Meat from Nova Scotia moose cull will help families in need

Published: December 12, 2017

A moose chewing on foliage [Credit: Will Pollard]

A moose cull in Cape Breton will help feed 13 First Nations communities in need this month.

Cape Breton Highlands National Park in Nova Scotia has what has been called a “hyper-abundance” of moose, which has been causing damage to the boreal forest in the area. As a result, a government project called Bring Back the Boreal has approved a series of moose culls over four years, which should help the forest regenerate.

Part of the project also involves allowing Mi’kmaq hunters to cull a limited number of moose, and to distribute the meat to impoverished communities. Indigenous communities in Nova Scotia have high poverty rates, with and in some communities, such as Eskasoni, the child poverty rates are up to 72%. The moose cull should help many families living beneath the poverty line have greater access to food.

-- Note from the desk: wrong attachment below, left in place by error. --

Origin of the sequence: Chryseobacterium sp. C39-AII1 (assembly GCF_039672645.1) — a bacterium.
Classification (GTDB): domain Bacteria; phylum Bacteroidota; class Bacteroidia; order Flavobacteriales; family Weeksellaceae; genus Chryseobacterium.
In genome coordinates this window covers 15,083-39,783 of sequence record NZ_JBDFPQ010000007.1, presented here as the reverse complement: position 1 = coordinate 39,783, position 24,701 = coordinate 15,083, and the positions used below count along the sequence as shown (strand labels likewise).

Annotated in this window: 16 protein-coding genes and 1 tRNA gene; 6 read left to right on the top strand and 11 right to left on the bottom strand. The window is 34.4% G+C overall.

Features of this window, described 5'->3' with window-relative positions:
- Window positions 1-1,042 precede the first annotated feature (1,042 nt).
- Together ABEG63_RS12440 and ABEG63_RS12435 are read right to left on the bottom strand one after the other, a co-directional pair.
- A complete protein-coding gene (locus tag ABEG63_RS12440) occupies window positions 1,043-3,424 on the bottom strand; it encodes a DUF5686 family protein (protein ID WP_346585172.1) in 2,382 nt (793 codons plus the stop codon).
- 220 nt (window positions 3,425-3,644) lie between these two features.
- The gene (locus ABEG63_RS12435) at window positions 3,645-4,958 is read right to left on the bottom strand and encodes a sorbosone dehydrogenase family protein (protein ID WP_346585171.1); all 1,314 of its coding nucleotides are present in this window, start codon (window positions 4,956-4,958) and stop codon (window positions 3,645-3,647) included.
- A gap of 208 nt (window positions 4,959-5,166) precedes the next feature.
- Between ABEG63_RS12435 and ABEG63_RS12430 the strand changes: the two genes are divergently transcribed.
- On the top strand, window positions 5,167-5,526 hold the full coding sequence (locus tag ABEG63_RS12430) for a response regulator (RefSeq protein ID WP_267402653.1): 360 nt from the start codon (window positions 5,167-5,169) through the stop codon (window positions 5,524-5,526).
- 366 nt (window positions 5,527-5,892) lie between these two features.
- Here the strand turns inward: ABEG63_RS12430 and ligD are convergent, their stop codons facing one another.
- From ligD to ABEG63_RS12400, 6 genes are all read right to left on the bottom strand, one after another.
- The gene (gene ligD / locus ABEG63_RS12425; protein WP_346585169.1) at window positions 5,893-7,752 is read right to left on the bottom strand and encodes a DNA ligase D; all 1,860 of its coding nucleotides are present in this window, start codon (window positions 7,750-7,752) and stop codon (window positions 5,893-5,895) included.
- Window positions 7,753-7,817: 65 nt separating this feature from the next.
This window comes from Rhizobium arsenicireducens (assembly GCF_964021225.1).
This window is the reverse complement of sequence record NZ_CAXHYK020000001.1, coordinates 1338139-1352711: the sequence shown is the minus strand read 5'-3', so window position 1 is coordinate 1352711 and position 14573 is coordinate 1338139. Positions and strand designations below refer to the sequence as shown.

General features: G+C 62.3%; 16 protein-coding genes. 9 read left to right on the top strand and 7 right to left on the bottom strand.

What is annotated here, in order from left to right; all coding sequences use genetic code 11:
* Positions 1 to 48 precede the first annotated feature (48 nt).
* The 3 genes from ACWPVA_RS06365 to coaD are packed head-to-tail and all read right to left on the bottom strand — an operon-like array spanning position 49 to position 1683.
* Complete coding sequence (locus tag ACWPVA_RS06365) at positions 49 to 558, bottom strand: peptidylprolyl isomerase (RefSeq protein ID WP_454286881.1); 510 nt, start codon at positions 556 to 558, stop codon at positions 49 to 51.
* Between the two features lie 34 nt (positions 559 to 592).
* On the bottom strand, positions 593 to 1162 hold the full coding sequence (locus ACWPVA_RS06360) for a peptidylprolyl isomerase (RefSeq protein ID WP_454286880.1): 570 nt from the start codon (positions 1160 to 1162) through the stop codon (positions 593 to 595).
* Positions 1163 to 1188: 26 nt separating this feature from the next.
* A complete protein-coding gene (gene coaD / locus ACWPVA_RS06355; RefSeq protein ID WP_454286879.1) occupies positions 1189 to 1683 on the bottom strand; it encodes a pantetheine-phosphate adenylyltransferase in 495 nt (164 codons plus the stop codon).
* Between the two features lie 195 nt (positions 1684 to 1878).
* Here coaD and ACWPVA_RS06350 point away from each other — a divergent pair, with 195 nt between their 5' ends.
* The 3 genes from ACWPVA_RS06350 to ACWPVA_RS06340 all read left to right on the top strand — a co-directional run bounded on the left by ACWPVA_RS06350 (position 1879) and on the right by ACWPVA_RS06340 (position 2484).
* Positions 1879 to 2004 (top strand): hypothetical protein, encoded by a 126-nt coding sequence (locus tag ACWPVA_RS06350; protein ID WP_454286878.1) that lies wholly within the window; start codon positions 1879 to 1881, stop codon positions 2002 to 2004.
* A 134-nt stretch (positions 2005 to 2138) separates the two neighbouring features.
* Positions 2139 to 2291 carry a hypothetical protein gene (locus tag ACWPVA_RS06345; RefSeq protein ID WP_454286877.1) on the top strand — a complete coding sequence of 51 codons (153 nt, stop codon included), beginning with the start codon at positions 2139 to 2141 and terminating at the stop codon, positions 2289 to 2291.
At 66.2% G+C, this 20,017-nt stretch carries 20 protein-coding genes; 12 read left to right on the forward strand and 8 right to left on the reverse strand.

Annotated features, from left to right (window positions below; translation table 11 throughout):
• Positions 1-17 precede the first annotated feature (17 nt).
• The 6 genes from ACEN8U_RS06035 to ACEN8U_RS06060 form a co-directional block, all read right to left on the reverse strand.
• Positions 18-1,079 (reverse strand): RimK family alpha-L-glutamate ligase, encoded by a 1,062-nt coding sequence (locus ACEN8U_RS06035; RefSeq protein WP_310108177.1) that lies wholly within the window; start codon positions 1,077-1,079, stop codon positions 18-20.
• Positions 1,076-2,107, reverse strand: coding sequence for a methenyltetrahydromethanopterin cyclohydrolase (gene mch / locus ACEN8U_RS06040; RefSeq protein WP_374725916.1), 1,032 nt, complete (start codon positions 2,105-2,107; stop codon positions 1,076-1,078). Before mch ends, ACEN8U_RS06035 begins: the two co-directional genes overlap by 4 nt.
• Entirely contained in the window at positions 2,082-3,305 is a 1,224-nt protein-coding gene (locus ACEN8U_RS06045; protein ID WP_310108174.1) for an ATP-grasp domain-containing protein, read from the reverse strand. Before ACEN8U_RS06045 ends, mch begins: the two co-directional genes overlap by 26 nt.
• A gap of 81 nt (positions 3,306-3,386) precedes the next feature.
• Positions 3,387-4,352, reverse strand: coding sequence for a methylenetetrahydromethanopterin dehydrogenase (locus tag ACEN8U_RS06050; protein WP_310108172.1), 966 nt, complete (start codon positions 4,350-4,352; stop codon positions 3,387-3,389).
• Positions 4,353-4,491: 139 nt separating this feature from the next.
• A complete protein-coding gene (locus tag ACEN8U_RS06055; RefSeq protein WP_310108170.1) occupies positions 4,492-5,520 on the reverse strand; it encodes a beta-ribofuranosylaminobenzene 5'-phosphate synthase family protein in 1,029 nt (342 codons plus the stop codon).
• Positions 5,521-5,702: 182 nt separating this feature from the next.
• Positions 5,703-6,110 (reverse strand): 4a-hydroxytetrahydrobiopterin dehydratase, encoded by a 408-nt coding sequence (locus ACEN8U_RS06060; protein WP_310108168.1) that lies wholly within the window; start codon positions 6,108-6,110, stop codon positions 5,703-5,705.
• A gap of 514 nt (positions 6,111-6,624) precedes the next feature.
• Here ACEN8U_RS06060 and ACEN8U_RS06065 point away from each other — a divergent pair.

Two moose among trees
Parks Canada says there is a stable population of about 1,800 moose in the park, which they say is more than the forest can handle.
[Credit: Pixabay/TammyBeese]

“For families on social assistance, it’s hard for them to just buy meat from the grocery store,” Clifford Paul, a moose management co-ordinator in Eskasoni, told the CBC, “so this contribution of 35 moose across the province is a big thing and it sure helps families with food security issues.”

This year, the Mi’kmaq were permitted to kill 35 moose. Last year, the number was around 50.

Culling animals can be a controversial practice — many people don’t like the idea of killing wild animals, and some have protested the practice. However, culls can help ecosystems rebound when an animal population becomes large enough to cause damage. In Cape Breton Highlands National Park, moose feed on young trees and shrubs before they get a chance to mature. According to the park’s website, the moose population has grown to “four times the amount a healthy, balanced forest can typically support.”

For indigenous communities, the cull presents a rare opportunity. The cull allows hunters not only to feed hungry families, Paul said, but allows them access to top-quality meat.

“There’s no hormones, antibiotics,” he said. “It’s all clean. I would say it is a delicacy.”

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